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Transforming Agricultural Waste Management on Smallholder Farms

Transforming Agricultural Waste Management on Smallholder Farms

ICRISAT Study Unveils Low-Cost, Decentralized Biochar Production System for Farm-Level Sustainability

As global concerns over sustainable agriculture and climate change intensify, the use of biochar for soil amendment is increasingly gaining popularity because of its inherent properties that enrich the soil with nutrients and sequester carbon dioxide. These properties position biochar as a key player in agriculture's shift towards net-zero emissions and in preventing soil degradation.

A recent study by ICRISAT scientists explores the design of an affordable, farm-level operable kiln for biochar production aimed at supporting smallholder farmers. The research paper also examines the properties of the biochar produced to better understand its applicability.

In her congratulatory remarks to the study's authors, Director General of ICRISAT, Dr Jacqueline Hughes, underscored the significance of integrated solutions in accelerating our collective journey towards attaining the Sustainable Development Goals (SDGs).

“Biochar production not only solves the issue of managing crop residues, but its application in soil health, wastewater treatment and carbon farming opens up enormous opportunities to move towards a cleaner and greener future,” Dr Hughes shared. 

According to the Ministry of New and Renewable Energy, Government of India, India produces over 500 million tons of agricultural residues annually, with about one fourth being burned (2017-2018). The incineration of these residues causes several health and environmental concerns. However, converting these residues into biochar presents a viable alternative, offering not just a method for managing this waste, but also the potential for additional revenue or cost savings for farmers.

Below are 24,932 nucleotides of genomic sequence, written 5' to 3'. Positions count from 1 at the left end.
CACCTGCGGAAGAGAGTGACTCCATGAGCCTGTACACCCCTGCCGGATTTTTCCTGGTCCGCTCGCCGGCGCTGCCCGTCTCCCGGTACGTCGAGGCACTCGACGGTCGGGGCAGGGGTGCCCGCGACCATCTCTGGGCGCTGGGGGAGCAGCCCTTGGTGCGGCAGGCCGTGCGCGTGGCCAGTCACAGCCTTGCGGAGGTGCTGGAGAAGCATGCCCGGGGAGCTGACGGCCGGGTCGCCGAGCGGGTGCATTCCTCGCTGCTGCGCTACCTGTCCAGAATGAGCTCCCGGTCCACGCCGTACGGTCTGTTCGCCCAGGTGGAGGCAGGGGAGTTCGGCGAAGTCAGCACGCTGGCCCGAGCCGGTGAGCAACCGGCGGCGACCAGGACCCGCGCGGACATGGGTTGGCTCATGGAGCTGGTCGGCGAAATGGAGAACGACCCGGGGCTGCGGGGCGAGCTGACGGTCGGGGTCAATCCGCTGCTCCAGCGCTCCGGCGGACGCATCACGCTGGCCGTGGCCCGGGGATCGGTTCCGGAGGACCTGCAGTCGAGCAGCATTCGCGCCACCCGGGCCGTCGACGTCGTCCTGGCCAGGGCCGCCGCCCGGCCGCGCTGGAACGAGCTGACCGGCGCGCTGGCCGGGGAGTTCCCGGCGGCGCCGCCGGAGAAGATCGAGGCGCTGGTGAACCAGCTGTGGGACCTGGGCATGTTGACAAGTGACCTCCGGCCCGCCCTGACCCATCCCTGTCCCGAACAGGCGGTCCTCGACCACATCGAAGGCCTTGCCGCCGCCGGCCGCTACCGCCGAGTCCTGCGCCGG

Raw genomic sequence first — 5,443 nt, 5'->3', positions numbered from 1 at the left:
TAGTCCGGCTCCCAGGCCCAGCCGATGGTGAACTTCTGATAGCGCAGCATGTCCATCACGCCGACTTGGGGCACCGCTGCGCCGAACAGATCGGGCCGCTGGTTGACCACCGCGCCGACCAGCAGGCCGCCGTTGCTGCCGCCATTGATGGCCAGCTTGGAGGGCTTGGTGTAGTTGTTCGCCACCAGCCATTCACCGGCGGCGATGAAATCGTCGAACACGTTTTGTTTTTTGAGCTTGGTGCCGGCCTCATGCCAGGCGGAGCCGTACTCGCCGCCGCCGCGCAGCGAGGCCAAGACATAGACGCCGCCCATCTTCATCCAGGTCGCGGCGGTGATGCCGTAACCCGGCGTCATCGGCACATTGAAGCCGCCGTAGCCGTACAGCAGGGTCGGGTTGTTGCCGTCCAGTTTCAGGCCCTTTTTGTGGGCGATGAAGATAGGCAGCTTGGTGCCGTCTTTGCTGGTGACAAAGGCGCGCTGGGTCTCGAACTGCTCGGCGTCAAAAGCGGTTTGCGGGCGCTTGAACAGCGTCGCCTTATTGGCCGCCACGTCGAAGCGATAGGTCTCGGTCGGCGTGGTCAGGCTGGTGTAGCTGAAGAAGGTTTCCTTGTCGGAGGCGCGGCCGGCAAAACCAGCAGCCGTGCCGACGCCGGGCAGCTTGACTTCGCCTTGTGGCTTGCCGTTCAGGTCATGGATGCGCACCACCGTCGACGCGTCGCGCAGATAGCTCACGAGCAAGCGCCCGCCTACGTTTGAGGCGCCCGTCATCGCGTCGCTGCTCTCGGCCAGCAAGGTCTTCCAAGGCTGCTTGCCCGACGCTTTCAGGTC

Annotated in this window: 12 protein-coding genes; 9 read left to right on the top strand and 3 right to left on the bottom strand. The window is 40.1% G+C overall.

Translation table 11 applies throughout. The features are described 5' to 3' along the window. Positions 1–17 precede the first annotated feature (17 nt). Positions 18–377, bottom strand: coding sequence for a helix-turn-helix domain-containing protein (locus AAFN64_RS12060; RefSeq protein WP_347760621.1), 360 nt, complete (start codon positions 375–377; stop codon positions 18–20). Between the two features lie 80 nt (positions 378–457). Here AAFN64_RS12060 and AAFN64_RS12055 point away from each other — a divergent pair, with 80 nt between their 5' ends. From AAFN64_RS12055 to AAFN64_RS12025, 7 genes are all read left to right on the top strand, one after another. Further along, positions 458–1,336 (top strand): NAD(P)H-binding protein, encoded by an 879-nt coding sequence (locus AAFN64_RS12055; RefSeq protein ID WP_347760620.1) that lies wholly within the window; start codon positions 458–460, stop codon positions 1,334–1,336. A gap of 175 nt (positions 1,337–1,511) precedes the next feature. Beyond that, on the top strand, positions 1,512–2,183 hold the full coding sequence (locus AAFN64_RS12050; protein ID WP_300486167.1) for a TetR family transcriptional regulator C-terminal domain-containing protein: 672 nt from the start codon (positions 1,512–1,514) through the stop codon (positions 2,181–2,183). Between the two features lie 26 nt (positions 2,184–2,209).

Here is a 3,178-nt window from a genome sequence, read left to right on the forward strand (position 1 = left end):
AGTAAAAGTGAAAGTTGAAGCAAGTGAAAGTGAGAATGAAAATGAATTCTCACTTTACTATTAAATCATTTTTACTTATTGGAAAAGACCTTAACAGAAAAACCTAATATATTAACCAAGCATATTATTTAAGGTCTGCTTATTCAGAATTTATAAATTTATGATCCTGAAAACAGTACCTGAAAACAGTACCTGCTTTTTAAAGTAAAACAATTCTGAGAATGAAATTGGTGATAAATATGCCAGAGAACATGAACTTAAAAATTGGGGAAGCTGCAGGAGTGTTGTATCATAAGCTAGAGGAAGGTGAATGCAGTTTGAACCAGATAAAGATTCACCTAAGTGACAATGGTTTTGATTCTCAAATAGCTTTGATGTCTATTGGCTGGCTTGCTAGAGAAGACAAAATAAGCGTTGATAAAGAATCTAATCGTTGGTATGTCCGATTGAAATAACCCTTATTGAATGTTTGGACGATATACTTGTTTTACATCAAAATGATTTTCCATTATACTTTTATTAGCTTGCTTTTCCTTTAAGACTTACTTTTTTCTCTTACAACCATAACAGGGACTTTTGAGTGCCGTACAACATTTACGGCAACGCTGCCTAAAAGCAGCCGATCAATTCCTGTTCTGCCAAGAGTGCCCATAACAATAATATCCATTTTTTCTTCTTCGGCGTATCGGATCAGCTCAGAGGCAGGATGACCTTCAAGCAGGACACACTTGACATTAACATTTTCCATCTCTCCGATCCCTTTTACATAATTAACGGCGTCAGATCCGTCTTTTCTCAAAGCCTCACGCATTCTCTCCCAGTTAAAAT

Dr ML Jat, Director, Global Research Program - Resilient Farm and Food Systems, ICRISAT emphasized the importance of adopting a decentralized approach to ensure that the process benefits the farmers. 

“This low-cost, decentralized biochar production technology will be an affordable and viable option for farmers and Self-Help Groups (SHGs) to solve the issues around crop residues in a sustainable manner. Moreover, this technology also aligns well with government incentives for voluntary carbon markets and environmental initiatives like the 'Mission Life-Lifestyle for the Environment program,'" Dr Jat noted.
Biochar derived from maize spindles after pyrolysis in the portable kiln at 400°C
Biochar derived from maize spindles after pyrolysis in the portable kiln at 400°C

The characteristics of biochar significantly depend on the type of crop residue used. In this study, two types of feedstocks—pigeonpea and maize stalk—were used to draw a comparison between the ICRISAT-designed pyrolysis kiln and a lab-scale muffle furnace.